Published On: Sat, Nov 2nd, 2019

General Election 2019: Simple way voters can supercharge their credit score today | Personal Finance | Finance

The General Election 2019 date has been set for December 12, with members of the public given the chance to vote for who they want to represent them in Parliament. Ahead of this key date, credit reference agency Experian has highlighted a financial benefit which could come with registering on the electoral roll.

According to Experian, lenders are likely to see being registered to vote as a positive sign when one applies for credit, as it allows them to more easily confirm the applicant’s identity.

The credit reference agency added that, typically, appearing on the electoral roll at one’s current address can add 50 points to a person’s Experian Credit Score.

Just 45 percent of people are aware that this registration on the electoral roll would impact credit score, according to YouGov research in February 2019.

Experian said that these points could mean the difference between a good and an excellent credit score.

READ MORE: Mortgage calculator: Credit expert warns check credit report before applying for mortgages

In order to vote in elections and referendums, a person must register to get their name on the electoral register.

The deadline for registering to vote in the General Election on December 12 is later this month, at midnight on November 26.

To apply for a vote by post, the deadline is earlier.

If a person lives in England, Scotland or Wales, this is 5pm on November 26.


Those living in Northern Ireland would need to register by 5pm on November 21, to apply for a postal vote.

Should a person be able to register to vote, they can do so online, in person, or by post.

Experian’s Head of Consumer Affairs James Jones said: “As well as enabling you to have your say at the ballot box, registering to vote unlocks a number of additional benefits that many people might not be aware of.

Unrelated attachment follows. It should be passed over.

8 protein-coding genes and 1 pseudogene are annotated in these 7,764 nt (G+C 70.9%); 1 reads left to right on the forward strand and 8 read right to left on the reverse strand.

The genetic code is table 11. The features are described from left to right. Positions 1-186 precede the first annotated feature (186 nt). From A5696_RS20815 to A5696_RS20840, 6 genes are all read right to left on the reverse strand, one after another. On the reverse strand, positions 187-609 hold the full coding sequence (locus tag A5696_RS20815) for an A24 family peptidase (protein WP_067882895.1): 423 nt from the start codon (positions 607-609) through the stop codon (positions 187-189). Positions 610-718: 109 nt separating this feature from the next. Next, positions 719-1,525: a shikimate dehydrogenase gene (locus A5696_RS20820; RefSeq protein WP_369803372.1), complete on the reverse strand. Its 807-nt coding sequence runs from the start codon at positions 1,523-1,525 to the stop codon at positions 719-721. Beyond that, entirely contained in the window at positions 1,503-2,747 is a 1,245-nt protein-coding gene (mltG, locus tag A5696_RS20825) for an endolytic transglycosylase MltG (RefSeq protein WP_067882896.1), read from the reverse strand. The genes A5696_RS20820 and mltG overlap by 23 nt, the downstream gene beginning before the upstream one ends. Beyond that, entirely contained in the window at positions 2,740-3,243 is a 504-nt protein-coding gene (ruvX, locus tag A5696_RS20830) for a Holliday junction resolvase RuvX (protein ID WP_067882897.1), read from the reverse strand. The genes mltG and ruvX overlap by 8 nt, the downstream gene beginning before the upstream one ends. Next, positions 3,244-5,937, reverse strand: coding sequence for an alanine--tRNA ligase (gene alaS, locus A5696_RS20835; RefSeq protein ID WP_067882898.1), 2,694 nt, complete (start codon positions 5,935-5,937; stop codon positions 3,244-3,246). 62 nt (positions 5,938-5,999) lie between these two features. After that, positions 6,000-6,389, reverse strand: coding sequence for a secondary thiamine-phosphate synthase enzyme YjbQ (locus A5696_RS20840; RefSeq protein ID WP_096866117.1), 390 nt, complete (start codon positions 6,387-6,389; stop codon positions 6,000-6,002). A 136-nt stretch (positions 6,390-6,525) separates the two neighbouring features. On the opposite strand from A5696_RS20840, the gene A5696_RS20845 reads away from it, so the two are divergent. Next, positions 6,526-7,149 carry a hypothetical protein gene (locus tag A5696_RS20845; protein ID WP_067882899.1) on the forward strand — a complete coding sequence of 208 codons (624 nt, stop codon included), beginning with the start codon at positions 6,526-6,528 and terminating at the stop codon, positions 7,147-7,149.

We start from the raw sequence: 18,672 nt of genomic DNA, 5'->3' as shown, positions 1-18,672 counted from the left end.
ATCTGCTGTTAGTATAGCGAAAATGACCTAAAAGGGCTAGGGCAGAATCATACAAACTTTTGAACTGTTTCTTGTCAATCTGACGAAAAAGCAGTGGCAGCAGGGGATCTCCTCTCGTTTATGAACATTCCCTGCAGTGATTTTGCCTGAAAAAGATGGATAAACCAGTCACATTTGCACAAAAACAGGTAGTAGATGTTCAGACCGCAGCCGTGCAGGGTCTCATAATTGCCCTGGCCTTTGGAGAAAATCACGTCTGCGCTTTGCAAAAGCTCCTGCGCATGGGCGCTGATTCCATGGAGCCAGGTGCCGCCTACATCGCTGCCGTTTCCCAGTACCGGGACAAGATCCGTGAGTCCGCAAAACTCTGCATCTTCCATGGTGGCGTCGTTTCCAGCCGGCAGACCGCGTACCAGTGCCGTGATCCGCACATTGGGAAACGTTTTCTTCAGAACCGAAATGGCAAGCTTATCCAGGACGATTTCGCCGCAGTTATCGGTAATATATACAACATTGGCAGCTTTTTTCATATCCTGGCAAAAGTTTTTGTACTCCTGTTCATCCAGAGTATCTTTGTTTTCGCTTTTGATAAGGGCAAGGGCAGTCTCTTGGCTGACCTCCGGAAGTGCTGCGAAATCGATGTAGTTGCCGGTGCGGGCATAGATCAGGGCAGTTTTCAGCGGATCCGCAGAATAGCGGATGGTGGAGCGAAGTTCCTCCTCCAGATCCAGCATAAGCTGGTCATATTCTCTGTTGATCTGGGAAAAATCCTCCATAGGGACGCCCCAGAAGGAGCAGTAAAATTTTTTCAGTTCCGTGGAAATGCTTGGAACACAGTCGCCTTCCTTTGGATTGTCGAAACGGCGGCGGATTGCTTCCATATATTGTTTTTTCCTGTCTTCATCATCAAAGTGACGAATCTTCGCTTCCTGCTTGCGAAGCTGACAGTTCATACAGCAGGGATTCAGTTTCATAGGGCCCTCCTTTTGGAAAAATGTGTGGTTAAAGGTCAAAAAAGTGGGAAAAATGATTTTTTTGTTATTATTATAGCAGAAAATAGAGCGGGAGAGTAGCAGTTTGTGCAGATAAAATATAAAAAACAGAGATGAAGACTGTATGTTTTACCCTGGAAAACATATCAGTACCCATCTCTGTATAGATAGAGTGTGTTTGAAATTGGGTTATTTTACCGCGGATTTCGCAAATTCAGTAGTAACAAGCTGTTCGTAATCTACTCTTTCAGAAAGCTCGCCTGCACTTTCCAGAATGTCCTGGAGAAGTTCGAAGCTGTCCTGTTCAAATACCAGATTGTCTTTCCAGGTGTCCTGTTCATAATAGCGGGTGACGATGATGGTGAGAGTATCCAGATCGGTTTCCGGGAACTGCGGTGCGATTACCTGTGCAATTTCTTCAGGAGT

“For example, a range of firms from financial services to online retailers can use the information to help confirm your name and address, so not being registered can scupper a wide range of applications.

“Furthermore, electoral roll registration is often a factor in credit scores because it is seen as a sign of reliability and stability.

“As a result, being registered to vote can help improve your credit score, potentially giving you access to cheaper interest rates on loans, credit cards and mortgages.”

Elsewhere on the topic of credit, earlier this year, a teacher revealed that a parking ticket had left her with a poor credit rating, and was subsequently refused a mortgage.

From employment status and income to the size of the loan and deposit, outgoings and existing debt, there are a number of factors which are considered when it comes to a lender’s mortgage decision – as well as the application’s current credit history.

Sarah Arrowsmith, 28, and her fiancé Ross Tredger, 30, were left devastated when she found out her credit score was poor due to a County Court Judgement (CCJ) which she said she wasn’t aware of.

Ms Arrowsmith said: “The first I heard about it was when our mortgage application was denied. I was in tears. We had done all of the checks and were about to submit our offer.

“I had to look up what a CCJ was. I am a very law-abiding citizen and I always pay off my credit cards each month.”(sic)

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